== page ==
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new jersey fights heroin addiction

How New Jersey Laws Fight Heroin Addiction 

In the fight against heroin and prescription painkillers, few states have battled as hard as New Jersey. Often regarded as New York’s younger sibling, New Jersey has frequently been in the limelight over the past decade thanks to a skyrocketing number of opioid addicts. Today, New Jersey laws to fight heroin addiction are hoping to break the cycle.  Consider that upwards of 5,000 New Jersey residents have overdosed and died during the last decade. Consider that 741 people overdosed and died in 2013 alone. New Jersey officials say that number is likely to rise once 2014’s figures are released. So, what’s the plan to stop this scourge of heroin and painkillers?

New Jersey Laws to Fight Heroin Addiction

Well, New Jersey Governor Chris Christie has long been a vocal supporter of innovative approaches to treating substance abuse. He continued this pattern when, on February fifth, he signed into law three bills aimed at increasing heroin and painkiller treatment. The laws I’ll touch on below, are the first step in a revolutionary, statewide shift. New Jersey is poised to move from a state decimated by opioid addiction and overdose, to a state at the forefront of the medical and social treatment of addiction. State Senator Joseph Vitale, who first introduced these bills, had the following to say about New Jersey and Christie –

“It’s been years since this [opioid addiction and overdose] has been a crisis. The solutions and the ways to treat people suffering from it are going to take time to implement, but these are significant steps” (

What Do The New Laws Say?

The bills that Gov. Christie signed into law promise real change in the often fraught world of opioid addiction. But what do they say? What precisely are these new laws? Here’s a snapshot of the New Jersey laws to fight heroin addiction. The first law offers increased immunity to first responders who administer Narcan, a popular “anti-overdose” medication. These are people like police officers, paramedics, needle exchange program workers, and many others who frequently interact with heroin and painkiller addicts. Narcan has a pretty good track record in saving New Jersey residents’ lives. Since March 2014, when Narcan use first became popular, it’s reversed upwards of 800 overdoses. That’s 800 saved lives. Gov. Christie, in a statement, had the following to say about Narcan:

“Today, we are cementing in our laws those same protections for our first responders who are doing this incredible, life-saving work every day under our statewide Narcan program. By doing so, we will have an even greater ability to save lives, reverse the effects of an overdose, and prevent tragedies with this lifesaving treatment.”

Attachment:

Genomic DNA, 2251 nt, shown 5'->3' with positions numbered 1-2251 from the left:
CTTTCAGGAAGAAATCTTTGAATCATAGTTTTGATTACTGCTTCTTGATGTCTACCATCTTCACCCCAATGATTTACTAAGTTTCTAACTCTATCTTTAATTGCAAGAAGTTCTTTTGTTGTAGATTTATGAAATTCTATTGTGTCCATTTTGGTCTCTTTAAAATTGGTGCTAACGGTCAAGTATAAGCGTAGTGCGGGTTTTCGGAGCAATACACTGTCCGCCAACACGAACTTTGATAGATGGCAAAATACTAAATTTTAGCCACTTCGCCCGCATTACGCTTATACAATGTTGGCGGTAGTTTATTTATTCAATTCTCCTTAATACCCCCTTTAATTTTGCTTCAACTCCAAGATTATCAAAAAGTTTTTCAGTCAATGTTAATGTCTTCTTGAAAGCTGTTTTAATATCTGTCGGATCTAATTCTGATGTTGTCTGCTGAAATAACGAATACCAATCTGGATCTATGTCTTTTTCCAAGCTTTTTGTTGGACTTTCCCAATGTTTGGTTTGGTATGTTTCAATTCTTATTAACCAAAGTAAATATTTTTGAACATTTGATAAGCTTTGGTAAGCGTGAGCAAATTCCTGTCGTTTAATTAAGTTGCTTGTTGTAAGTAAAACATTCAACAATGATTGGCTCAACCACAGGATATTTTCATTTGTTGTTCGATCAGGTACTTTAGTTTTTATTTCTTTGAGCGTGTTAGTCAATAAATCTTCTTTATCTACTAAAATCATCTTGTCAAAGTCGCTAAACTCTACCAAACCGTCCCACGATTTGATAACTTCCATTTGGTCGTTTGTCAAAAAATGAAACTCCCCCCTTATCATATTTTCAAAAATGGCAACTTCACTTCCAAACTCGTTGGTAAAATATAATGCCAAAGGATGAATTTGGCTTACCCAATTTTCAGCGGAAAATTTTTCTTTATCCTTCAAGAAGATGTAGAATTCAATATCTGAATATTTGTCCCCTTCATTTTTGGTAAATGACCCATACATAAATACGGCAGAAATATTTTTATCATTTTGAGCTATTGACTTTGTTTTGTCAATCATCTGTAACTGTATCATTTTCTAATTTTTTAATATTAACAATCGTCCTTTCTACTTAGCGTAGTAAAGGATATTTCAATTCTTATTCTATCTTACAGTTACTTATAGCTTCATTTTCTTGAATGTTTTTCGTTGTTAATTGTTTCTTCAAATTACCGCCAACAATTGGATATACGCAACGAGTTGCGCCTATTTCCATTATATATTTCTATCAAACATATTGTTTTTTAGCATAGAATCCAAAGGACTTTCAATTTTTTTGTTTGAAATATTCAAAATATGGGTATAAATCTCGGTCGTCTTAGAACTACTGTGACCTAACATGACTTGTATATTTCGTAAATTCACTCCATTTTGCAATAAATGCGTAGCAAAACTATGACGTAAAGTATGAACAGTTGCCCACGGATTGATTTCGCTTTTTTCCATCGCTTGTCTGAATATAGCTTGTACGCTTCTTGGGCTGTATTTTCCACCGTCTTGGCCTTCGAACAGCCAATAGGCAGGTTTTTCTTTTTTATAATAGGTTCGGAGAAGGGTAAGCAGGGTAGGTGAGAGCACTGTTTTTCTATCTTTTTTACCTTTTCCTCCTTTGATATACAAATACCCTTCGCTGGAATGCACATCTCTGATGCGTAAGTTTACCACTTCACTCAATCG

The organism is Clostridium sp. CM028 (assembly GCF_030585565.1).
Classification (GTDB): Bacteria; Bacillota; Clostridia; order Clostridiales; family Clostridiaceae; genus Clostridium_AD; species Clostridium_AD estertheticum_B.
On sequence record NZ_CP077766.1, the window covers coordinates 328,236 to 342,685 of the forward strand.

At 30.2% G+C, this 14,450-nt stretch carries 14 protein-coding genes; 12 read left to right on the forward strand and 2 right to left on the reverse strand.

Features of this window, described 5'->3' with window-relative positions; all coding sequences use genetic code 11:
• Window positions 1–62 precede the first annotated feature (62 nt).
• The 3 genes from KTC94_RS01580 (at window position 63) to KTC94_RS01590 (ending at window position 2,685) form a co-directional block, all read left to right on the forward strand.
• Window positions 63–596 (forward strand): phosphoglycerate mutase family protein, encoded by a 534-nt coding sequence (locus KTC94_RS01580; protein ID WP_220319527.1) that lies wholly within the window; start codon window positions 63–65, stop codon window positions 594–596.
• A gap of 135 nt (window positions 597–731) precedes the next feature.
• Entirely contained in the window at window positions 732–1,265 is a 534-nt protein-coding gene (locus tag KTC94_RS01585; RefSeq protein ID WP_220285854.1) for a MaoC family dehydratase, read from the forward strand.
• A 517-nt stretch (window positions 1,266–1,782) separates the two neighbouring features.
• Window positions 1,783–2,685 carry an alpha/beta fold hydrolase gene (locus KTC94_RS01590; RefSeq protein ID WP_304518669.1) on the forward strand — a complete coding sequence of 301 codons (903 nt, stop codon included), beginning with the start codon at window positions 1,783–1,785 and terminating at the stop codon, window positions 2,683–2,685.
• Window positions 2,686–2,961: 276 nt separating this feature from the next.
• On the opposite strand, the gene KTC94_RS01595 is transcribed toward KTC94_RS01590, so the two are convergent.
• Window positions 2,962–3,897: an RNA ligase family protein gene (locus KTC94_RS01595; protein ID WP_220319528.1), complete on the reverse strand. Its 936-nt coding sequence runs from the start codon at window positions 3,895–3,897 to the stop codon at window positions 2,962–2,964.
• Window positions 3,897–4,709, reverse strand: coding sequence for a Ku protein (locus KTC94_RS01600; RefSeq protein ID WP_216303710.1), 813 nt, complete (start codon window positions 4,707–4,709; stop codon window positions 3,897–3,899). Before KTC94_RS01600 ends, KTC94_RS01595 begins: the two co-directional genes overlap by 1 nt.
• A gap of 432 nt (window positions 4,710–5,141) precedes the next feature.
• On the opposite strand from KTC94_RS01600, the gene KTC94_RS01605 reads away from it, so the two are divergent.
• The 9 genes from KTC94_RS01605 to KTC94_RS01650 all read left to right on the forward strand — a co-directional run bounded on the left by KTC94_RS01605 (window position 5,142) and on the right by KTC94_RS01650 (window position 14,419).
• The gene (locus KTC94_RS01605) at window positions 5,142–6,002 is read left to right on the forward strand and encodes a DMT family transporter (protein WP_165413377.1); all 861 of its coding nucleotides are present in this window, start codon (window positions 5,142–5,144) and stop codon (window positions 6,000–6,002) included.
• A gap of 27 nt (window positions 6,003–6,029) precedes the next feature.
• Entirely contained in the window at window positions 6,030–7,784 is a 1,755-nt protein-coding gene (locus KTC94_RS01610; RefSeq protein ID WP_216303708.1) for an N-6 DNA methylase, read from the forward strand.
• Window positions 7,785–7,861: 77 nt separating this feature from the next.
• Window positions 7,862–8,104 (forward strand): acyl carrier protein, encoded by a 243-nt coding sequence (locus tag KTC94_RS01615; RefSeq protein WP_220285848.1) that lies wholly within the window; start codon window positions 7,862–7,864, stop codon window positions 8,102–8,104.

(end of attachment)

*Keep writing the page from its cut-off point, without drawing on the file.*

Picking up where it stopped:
Fighting Addiction through the Legal System

The second law will require treatment centers to submit regular performance reports to the Department of Human Services. This will help streamline the care offered at rehabs across the state and cut down on the use of non-evidence based practices. These are things like equine therapy, which, while undoubtedly helpful, doesn’t have a scientific basis. The third law requires state jails to offer addiction and mental health services to inmates. Inmates will now be offered treatment by “the agency with the most appropriate expertise and experience” (Bill S-2380). This offer increases mental health and substance abuse treatment to inmates, but it will also allow the Division of Mental Health and Addiction Services oversight in New Jersey’s jails. This is a wonderful step towards prisons offering real rehabilitation, rather than merely housing criminals. Michael Botticelli, the new White House Drug Czar, had the following to say about recent changes in how America is treating addiction.

“We have made important progress against the rise of prescription drug misuse and related deaths since we released our plan in 2011, but much more work lies ahead of us.”

The Future of N.J. Drug Policy

Speaking of the continued work Botticelli mentioned above, New Jersey currently has many more drug reform bills in the state legislator. State Senator Joseph Vitale didn’t only introduce the three bills Gov. Christie signed into law. He added a total of twenty-one bills this past fall. While a complete list of all twenty-one would be far too long for this article, find some below.

  • S-2366: It would require general practitioners to inform patients of the dangers inherent to various prescription drugs (notably many opioids).
  • S-2368: Would increase New Jersey state funding for addiction prevention by $5 million.
  • S-1998 & A-3129: Require all physicians to register for the Prescription Monitoring Program. This allows law enforcement to identify addicts going to multiple doctors and doctors who are overprescribing opioids.
  • S-2372 & A-1436: These would create a Statewide Opioid Law Enforcement Task Force. Their job would be to investigate and prosecute those involved in the distribution of opioids.
  • S-324 & A-2266: These would found the Behavioral Health Insurance Claim Advocacy Program, which would offer assistance and advocacy with insurance claims for those seeking addiction or mental illness treatment.
  • S-2377: This would require all colleges in New Jersey to offer recovery housing options.

Seeking Treatment

While signing laws is a great way to start fighting the heroin epidemic, it takes a village to make a change. From Florida, Lighthouse Recovery Institute remains committed to helping those struggling with addiction. So, if you or a loved one struggles with substance abuse issues, don’t hesitate to reach out. Contact us today and learn more about our treatment programs. Together, we can help you find the right path to recovery.

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